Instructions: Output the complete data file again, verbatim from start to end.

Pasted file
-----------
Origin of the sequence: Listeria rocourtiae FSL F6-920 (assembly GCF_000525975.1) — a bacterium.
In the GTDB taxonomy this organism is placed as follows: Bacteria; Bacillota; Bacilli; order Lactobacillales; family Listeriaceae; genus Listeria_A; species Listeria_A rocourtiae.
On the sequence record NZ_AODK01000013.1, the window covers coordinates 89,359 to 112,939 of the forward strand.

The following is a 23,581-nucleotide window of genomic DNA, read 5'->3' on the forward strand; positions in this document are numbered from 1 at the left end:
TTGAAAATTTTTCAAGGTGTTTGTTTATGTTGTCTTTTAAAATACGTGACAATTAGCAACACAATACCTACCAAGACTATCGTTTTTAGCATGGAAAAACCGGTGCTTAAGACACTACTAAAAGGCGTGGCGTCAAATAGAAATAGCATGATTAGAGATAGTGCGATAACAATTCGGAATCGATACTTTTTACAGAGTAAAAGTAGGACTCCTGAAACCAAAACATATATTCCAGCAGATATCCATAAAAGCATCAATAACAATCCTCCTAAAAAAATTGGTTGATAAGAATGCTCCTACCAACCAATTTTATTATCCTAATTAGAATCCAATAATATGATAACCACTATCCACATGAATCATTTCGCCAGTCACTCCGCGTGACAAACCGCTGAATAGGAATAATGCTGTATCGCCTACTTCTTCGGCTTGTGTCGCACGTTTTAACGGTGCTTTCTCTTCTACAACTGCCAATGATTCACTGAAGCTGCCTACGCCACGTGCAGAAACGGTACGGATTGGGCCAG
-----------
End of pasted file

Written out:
Origin of the sequence: Listeria rocourtiae FSL F6-920 (assembly GCF_000525975.1) — a bacterium.
In the GTDB taxonomy this organism is placed as follows: Bacteria; Bacillota; Bacilli; order Lactobacillales; family Listeriaceae; genus Listeria_A; species Listeria_A rocourtiae.
On the sequence record NZ_AODK01000013.1, the window covers coordinates 89,359 to 112,939 of the forward strand.

The following is a 23,581-nucleotide window of genomic DNA, read 5'->3' on the forward strand; positions in this document are numbered from 1 at the left end:
TTGAAAATTTTTCAAGGTGTTTGTTTATGTTGTCTTTTAAAATACGTGACAATTAGCAACACAATACCTACCAAGACTATCGTTTTTAGCATGGAAAAACCGGTGCTTAAGACACTACTAAAAGGCGTGGCGTCAAATAGAAATAGCATGATTAGAGATAGTGCGATAACAATTCGGAATCGATACTTTTTACAGAGTAAAAGTAGGACTCCTGAAACCAAAACATATATTCCAGCAGATATCCATAAAAGCATCAATAACAATCCTCCTAAAAAAATTGGTTGATAAGAATGCTCCTACCAACCAATTTTATTATCCTAATTAGAATCCAATAATATGATAACCACTATCCACATGAATCATTTCGCCAGTCACTCCGCGTGACAAACCGCTGAATAGGAATAATGCTGTATCGCCTACTTCTTCGGCTTGTGTCGCACGTTTTAACGGTGCTTTCTCTTCTACAACTGCCAATGATTCACTGAAGCTGCCTACGCCACGTGCAGAAACGGTACGGATTGGGCCAG